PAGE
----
Review: Rage of the Gladiator (3DS)

5 mins read
Review by Joseph L. 

Originally released on Nintendo’s WiiWare service, Rage of the Gladiator saw to a fairly positive reaction, all up. But it slipped under the radar, with no real marketing budget despite being a “big” WiiWare release, and few media outlets running a review. After an iOS version that was never going to top Infinity Blade despite a similar theme it’s now on the 3DS as a direct port sans the interesting motion controls.

The story isn’t Game of Thrones worthy; apparently Gracius’ father has been slain and he’s at fault for it. His punishment is to endure battles with randomly thought out and ultimately uninteresting gladiators. There’s no backstory or lore to be found when venturing forward. Take the first gladiator for example: He’s an orc that calls to his God for strength that, after three yells, increases his attack, his blocking ability and he even grows to titan size. But that’s it to that character. It’s hard to really care about fighting him, and five minutes in and I found is hard to be inspired enough to work through to the next battle.

The first thing that popped in my mind when adjusting to the game’s quirky gameplay was Nintendo’s Punch Out!! series. Think Punch Out!! but in a first person perspective. Swinging left to right, dodging, countering, blocking, and using special moves are all a part of the gameplay in Rage of the Gladiator. Counters fill up a mana gauge that allows the player to unleash a super effective ability just like it does in Nintendo’s boxing simulator. It’s also possible to restore your health, which perhaps makes the game a little too easy for its own good for a large portion of the game.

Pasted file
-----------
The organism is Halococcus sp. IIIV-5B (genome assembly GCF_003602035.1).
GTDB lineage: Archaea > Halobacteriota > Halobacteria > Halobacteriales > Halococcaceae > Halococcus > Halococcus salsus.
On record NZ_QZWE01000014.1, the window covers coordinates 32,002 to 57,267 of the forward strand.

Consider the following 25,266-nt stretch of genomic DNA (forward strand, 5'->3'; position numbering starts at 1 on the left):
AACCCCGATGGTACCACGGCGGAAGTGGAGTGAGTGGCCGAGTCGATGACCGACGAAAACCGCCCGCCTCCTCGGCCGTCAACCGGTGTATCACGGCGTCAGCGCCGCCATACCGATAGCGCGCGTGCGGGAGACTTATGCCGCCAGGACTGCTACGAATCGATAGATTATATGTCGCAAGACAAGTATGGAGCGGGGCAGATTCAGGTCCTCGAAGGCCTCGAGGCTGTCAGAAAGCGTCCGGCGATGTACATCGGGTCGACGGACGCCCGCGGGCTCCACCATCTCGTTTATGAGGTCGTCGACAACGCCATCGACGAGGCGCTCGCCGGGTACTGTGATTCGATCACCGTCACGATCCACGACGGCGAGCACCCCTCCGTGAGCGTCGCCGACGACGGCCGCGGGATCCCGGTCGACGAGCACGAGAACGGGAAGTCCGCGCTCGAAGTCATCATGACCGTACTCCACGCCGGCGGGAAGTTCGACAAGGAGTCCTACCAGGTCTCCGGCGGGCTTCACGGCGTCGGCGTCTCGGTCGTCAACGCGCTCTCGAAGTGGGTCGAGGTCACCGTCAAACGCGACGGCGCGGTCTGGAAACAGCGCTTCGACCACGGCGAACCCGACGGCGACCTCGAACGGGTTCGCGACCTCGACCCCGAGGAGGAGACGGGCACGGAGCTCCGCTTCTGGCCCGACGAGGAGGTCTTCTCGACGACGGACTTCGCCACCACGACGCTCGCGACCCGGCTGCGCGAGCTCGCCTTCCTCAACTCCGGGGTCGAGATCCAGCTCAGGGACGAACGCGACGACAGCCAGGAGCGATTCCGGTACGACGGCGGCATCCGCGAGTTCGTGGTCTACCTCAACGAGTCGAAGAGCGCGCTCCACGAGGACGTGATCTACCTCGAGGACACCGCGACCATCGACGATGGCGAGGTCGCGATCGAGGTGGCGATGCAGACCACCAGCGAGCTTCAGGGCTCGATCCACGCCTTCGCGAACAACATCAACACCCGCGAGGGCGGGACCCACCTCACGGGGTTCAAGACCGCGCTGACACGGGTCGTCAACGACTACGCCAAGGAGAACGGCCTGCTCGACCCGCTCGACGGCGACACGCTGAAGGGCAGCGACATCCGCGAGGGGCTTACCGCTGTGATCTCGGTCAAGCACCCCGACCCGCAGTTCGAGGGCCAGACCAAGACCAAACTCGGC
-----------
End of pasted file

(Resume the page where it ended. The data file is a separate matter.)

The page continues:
Skills are un-lockable in three somewhat different ways. If you focus on flat out assaulting a foe, you’ll be rewarded with Offense points. Blocking simple attacks, special attacks and spells reward you with Defense points and Magic points are, well, self explanatory. These unlocked abilities can be leveled up after defeating gladiators and can prove to be effective later on in the game.

That customisation is nice because it adjusts to the way that you like to play. But the armoury is nothing of short of abysmal. It acts as the store of the game and provides a simple layout of good to god-like weaponry and armour to acquire. Problem is that this in no way spices up the gameplay in terms of providing players with an interesting range of beneficial outcomes. In other words, it lacks the excitement of finally acquiring that awesome sword in Infinity Blade.

The presentation isn’t that inspiring either. As predictable as it may seem, the audio is made up of generic grunts, wails, and considerably cliche ‘epic music’ usually found in gladiator entertainment. None of this is immersive and it doesn’t bring the world to life. Graphically speaking, the character animations are choppy and haven’t clearly taken the hardware into consideration.

Rage of the Gladiator continues to disappoint well after you’ve endured the last gladiator’s wrath. Your only means of replay value is solely buying all of the equipment via replaying gladiators. Given that there’s not that many enemies to start with, this is a fairly poor way to pad the length out. With a lack of content, choppy visuals, forgettable soundtrack and characters, an absence of multiplayer offerings, the implementation of the worst RPG elements found in that genre, and an overwhelming sense of mediocrity, Rage of the Gladiators just doesn’t live up to the top games in this little genre.

– Joseph L.

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